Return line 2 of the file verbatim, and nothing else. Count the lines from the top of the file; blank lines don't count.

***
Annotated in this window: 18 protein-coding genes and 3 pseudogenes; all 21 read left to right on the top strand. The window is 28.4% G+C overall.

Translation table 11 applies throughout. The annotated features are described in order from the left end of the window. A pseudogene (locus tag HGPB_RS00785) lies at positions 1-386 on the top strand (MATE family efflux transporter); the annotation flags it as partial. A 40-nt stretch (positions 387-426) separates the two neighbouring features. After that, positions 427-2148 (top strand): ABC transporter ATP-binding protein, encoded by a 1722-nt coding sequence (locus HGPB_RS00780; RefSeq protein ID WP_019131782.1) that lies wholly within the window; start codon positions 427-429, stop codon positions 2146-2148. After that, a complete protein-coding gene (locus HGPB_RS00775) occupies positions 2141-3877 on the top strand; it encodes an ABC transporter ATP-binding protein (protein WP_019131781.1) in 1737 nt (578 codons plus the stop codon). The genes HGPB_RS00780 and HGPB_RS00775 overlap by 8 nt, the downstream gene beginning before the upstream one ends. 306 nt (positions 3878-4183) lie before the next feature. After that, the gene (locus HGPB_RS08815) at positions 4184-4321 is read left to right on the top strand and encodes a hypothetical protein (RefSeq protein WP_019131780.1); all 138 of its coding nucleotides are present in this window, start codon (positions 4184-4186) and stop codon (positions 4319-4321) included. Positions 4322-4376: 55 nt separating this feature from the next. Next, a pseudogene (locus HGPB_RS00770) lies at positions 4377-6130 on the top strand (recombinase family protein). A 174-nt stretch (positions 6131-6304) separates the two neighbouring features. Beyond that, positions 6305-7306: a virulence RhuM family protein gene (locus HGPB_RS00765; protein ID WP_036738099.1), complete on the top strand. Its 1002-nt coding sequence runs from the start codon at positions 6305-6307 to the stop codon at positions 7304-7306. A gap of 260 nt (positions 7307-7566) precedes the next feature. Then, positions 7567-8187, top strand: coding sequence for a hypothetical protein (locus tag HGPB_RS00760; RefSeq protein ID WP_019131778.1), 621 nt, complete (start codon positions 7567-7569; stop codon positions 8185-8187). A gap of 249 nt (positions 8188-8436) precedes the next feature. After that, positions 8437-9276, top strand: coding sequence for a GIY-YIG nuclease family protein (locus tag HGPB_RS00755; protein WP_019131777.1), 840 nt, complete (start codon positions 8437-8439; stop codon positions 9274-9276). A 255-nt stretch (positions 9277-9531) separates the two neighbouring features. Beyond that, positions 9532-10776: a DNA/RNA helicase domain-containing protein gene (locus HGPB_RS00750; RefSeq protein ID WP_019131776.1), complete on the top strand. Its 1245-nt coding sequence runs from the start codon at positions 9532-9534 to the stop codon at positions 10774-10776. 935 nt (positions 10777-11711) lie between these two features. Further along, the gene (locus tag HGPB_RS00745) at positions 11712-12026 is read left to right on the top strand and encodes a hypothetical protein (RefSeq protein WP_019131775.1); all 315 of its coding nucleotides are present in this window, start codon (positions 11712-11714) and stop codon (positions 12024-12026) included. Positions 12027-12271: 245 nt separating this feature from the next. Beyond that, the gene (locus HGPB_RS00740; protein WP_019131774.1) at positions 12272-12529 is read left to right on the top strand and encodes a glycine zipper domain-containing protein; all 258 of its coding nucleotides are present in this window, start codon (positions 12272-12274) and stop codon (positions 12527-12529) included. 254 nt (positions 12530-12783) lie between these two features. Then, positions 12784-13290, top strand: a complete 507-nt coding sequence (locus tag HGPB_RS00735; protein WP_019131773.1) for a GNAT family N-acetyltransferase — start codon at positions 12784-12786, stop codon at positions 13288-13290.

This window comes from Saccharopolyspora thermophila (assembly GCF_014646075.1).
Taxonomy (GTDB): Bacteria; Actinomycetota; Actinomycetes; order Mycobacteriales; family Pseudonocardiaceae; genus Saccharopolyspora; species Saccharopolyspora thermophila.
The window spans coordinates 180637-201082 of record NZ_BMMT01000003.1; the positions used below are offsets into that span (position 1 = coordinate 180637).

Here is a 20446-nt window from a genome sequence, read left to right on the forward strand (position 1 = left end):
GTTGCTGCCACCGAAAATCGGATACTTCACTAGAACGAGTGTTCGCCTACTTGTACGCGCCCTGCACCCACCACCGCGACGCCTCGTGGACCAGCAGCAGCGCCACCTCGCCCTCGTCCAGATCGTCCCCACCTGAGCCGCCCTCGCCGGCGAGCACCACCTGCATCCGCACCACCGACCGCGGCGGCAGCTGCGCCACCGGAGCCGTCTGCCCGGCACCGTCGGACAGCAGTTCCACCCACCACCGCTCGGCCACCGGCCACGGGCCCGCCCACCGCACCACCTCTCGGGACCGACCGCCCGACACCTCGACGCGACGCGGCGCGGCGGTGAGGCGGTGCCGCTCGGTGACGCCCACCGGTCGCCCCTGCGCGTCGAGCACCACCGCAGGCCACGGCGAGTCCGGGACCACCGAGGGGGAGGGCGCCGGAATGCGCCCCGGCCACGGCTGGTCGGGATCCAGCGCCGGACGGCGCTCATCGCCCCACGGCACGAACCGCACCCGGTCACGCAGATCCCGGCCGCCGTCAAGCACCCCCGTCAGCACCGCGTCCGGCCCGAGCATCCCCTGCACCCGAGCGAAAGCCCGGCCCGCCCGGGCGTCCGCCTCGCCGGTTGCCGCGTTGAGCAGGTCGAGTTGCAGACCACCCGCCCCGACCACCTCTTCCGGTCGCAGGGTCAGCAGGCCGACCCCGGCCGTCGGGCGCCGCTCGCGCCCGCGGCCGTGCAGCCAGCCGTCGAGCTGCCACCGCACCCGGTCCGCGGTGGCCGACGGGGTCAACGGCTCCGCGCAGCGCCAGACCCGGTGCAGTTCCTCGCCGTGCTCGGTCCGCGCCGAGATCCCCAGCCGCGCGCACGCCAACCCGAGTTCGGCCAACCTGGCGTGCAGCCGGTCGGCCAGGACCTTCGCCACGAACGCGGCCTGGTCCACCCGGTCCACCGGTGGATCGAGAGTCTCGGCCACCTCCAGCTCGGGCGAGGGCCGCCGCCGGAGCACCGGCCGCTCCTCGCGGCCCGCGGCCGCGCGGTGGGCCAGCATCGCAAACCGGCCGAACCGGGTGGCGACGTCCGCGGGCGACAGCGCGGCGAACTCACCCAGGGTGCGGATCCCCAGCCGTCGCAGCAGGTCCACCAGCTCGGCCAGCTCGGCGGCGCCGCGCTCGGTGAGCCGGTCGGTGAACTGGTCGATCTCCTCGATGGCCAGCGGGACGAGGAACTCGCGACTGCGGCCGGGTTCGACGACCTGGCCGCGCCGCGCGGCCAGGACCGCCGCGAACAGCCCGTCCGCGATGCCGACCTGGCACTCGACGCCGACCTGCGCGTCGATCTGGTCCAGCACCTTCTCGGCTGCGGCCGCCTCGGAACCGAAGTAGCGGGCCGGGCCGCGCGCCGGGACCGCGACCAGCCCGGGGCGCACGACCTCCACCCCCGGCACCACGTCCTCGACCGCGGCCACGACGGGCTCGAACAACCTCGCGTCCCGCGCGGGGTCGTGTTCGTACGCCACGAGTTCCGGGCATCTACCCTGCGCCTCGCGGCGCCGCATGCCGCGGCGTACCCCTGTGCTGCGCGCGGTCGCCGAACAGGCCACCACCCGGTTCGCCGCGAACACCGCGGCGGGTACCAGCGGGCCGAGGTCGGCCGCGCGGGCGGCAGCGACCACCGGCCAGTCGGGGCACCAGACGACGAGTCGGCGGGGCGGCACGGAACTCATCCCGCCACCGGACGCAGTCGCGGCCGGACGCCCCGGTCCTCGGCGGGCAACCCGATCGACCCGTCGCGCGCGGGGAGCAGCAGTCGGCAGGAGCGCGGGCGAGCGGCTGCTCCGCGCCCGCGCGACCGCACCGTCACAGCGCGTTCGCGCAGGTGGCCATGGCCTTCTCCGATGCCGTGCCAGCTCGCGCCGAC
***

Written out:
Translation table 11 applies throughout. The annotated features are described in order from the left end of the window. A pseudogene (locus tag HGPB_RS00785) lies at positions 1-386 on the top strand (MATE family efflux transporter); the annotation flags it as partial. A 40-nt stretch (positions 387-426) separates the two neighbouring features. After that, positions 427-2148 (top strand): ABC transporter ATP-binding protein, encoded by a 1722-nt coding sequence (locus HGPB_RS00780; RefSeq protein ID WP_019131782.1) that lies wholly within the window; start codon positions 427-429, stop codon positions 2146-2148. After that, a complete protein-coding gene (locus HGPB_RS00775) occupies positions 2141-3877 on the top strand; it encodes an ABC transporter ATP-binding protein (protein WP_019131781.1) in 1737 nt (578 codons plus the stop codon). The genes HGPB_RS00780 and HGPB_RS00775 overlap by 8 nt, the downstream gene beginning before the upstream one ends. 306 nt (positions 3878-4183) lie before the next feature. After that, the gene (locus HGPB_RS08815) at positions 4184-4321 is read left to right on the top strand and encodes a hypothetical protein (RefSeq protein WP_019131780.1); all 138 of its coding nucleotides are present in this window, start codon (positions 4184-4186) and stop codon (positions 4319-4321) included. Positions 4322-4376: 55 nt separating this feature from the next. Next, a pseudogene (locus HGPB_RS00770) lies at positions 4377-6130 on the top strand (recombinase family protein). A 174-nt stretch (positions 6131-6304) separates the two neighbouring features. Beyond that, positions 6305-7306: a virulence RhuM family protein gene (locus HGPB_RS00765; protein ID WP_036738099.1), complete on the top strand. Its 1002-nt coding sequence runs from the start codon at positions 6305-6307 to the stop codon at positions 7304-7306. A gap of 260 nt (positions 7307-7566) precedes the next feature. Then, positions 7567-8187, top strand: coding sequence for a hypothetical protein (locus tag HGPB_RS00760; RefSeq protein ID WP_019131778.1), 621 nt, complete (start codon positions 7567-7569; stop codon positions 8185-8187). A gap of 249 nt (positions 8188-8436) precedes the next feature. After that, positions 8437-9276, top strand: coding sequence for a GIY-YIG nuclease family protein (locus tag HGPB_RS00755; protein WP_019131777.1), 840 nt, complete (start codon positions 8437-8439; stop codon positions 9274-9276). A 255-nt stretch (positions 9277-9531) separates the two neighbouring features. Beyond that, positions 9532-10776: a DNA/RNA helicase domain-containing protein gene (locus HGPB_RS00750; RefSeq protein ID WP_019131776.1), complete on the top strand. Its 1245-nt coding sequence runs from the start codon at positions 9532-9534 to the stop codon at positions 10774-10776. 935 nt (positions 10777-11711) lie between these two features. Further along, the gene (locus tag HGPB_RS00745) at positions 11712-12026 is read left to right on the top strand and encodes a hypothetical protein (RefSeq protein WP_019131775.1); all 315 of its coding nucleotides are present in this window, start codon (positions 11712-11714) and stop codon (positions 12024-12026) included. Positions 12027-12271: 245 nt separating this feature from the next. Beyond that, the gene (locus HGPB_RS00740; protein WP_019131774.1) at positions 12272-12529 is read left to right on the top strand and encodes a glycine zipper domain-containing protein; all 258 of its coding nucleotides are present in this window, start codon (positions 12272-12274) and stop codon (positions 12527-12529) included. 254 nt (positions 12530-12783) lie between these two features. Then, positions 12784-13290, top strand: a complete 507-nt coding sequence (locus tag HGPB_RS00735; protein WP_019131773.1) for a GNAT family N-acetyltransferase — start codon at positions 12784-12786, stop codon at positions 13288-13290.